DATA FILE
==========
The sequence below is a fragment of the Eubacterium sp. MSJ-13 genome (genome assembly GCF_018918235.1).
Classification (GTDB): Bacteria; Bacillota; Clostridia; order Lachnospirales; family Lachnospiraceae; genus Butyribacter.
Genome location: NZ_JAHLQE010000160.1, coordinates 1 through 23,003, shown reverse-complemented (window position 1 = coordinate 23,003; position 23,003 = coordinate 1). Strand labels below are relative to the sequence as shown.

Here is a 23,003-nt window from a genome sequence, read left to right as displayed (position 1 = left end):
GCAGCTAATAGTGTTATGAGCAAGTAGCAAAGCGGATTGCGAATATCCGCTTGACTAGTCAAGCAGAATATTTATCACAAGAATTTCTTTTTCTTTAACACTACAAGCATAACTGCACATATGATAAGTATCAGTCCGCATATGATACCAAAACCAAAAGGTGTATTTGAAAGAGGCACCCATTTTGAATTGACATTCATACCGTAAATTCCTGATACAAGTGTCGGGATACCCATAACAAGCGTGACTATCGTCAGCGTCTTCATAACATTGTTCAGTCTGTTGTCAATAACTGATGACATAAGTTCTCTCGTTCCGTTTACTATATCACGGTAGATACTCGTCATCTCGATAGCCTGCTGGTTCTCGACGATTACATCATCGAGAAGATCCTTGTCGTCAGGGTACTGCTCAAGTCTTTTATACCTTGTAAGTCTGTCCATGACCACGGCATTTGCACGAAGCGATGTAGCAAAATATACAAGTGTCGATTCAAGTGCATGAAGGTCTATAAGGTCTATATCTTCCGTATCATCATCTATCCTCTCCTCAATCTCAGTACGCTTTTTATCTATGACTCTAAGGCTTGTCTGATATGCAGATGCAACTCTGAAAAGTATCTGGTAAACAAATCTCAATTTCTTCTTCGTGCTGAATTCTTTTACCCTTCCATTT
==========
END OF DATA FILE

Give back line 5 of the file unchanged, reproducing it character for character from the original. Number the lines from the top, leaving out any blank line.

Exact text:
GCAGCTAATAGTGTTATGAGCAAGTAGCAAAGCGGATTGCGAATATCCGCTTGACTAGTCAAGCAGAATATTTATCACAAGAATTTCTTTTTCTTTAACACTACAAGCATAACTGCACATATGATAAGTATCAGTCCGCATATGATACCAAAACCAAAAGGTGTATTTGAAAGAGGCACCCATTTTGAATTGACATTCATACCGTAAATTCCTGATACAAGTGTCGGGATACCCATAACAAGCGTGACTATCGTCAGCGTCTTCATAACATTGTTCAGTCTGTTGTCAATAACTGATGACATAAGTTCTCTCGTTCCGTTTACTATATCACGGTAGATACTCGTCATCTCGATAGCCTGCTGGTTCTCGACGATTACATCATCGAGAAGATCCTTGTCGTCAGGGTACTGCTCAAGTCTTTTATACCTTGTAAGTCTGTCCATGACCACGGCATTTGCACGAAGCGATGTAGCAAAATATACAAGTGTCGATTCAAGTGCATGAAGGTCTATAAGGTCTATATCTTCCGTATCATCATCTATCCTCTCCTCAATCTCAGTACGCTTTTTATCTATGACTCTAAGGCTTGTCTGATATGCAGATGCAACTCTGAAAAGTATCTGGTAAACAAATCTCAATTTCTTCTTCGTGCTGAATTCTTTTACCCTTCCATTT